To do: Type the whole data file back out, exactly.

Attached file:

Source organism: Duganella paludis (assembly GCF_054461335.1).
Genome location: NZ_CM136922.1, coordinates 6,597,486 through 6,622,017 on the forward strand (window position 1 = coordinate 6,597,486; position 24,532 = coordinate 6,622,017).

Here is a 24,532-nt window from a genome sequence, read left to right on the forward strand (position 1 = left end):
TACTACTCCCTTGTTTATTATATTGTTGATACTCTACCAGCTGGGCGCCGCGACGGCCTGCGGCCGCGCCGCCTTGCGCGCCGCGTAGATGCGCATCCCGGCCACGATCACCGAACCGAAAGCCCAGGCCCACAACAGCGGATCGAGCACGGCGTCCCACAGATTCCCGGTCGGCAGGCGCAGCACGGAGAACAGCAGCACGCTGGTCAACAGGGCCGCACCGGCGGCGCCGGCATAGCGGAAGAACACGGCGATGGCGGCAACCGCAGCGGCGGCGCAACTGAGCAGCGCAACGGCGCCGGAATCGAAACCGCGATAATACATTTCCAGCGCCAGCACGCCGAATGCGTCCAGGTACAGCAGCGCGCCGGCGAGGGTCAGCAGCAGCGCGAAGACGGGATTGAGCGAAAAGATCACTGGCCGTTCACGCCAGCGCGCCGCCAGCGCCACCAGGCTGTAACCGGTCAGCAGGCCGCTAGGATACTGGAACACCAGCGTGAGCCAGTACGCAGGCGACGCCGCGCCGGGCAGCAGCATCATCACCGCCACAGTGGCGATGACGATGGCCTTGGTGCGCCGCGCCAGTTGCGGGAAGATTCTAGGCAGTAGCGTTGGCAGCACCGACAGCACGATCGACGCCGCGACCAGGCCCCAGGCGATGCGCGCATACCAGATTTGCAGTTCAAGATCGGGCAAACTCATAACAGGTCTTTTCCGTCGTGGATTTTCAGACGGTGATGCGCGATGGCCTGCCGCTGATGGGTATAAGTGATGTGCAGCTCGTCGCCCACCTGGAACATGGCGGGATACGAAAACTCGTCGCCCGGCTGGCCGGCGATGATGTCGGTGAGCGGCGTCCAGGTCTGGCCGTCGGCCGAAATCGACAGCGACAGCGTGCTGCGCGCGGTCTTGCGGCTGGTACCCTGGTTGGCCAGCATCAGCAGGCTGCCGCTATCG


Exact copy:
Source organism: Duganella paludis (assembly GCF_054461335.1).
Genome location: NZ_CM136922.1, coordinates 6,597,486 through 6,622,017 on the forward strand (window position 1 = coordinate 6,597,486; position 24,532 = coordinate 6,622,017).

Here is a 24,532-nt window from a genome sequence, read left to right on the forward strand (position 1 = left end):
TACTACTCCCTTGTTTATTATATTGTTGATACTCTACCAGCTGGGCGCCGCGACGGCCTGCGGCCGCGCCGCCTTGCGCGCCGCGTAGATGCGCATCCCGGCCACGATCACCGAACCGAAAGCCCAGGCCCACAACAGCGGATCGAGCACGGCGTCCCACAGATTCCCGGTCGGCAGGCGCAGCACGGAGAACAGCAGCACGCTGGTCAACAGGGCCGCACCGGCGGCGCCGGCATAGCGGAAGAACACGGCGATGGCGGCAACCGCAGCGGCGGCGCAACTGAGCAGCGCAACGGCGCCGGAATCGAAACCGCGATAATACATTTCCAGCGCCAGCACGCCGAATGCGTCCAGGTACAGCAGCGCGCCGGCGAGGGTCAGCAGCAGCGCGAAGACGGGATTGAGCGAAAAGATCACTGGCCGTTCACGCCAGCGCGCCGCCAGCGCCACCAGGCTGTAACCGGTCAGCAGGCCGCTAGGATACTGGAACACCAGCGTGAGCCAGTACGCAGGCGACGCCGCGCCGGGCAGCAGCATCATCACCGCCACAGTGGCGATGACGATGGCCTTGGTGCGCCGCGCCAGTTGCGGGAAGATTCTAGGCAGTAGCGTTGGCAGCACCGACAGCACGATCGACGCCGCGACCAGGCCCCAGGCGATGCGCGCATACCAGATTTGCAGTTCAAGATCGGGCAAACTCATAACAGGTCTTTTCCGTCGTGGATTTTCAGACGGTGATGCGCGATGGCCTGCCGCTGATGGGTATAAGTGATGTGCAGCTCGTCGCCCACCTGGAACATGGCGGGATACGAAAACTCGTCGCCCGGCTGGCCGGCGATGATGTCGGTGAGCGGCGTCCAGGTCTGGCCGTCGGCCGAAATCGACAGCGACAGCGTGCTGCGCGCGGTCTTGCGGCTGGTACCCTGGTTGGCCAGCATCAGCAGGCTGCCGCTATCG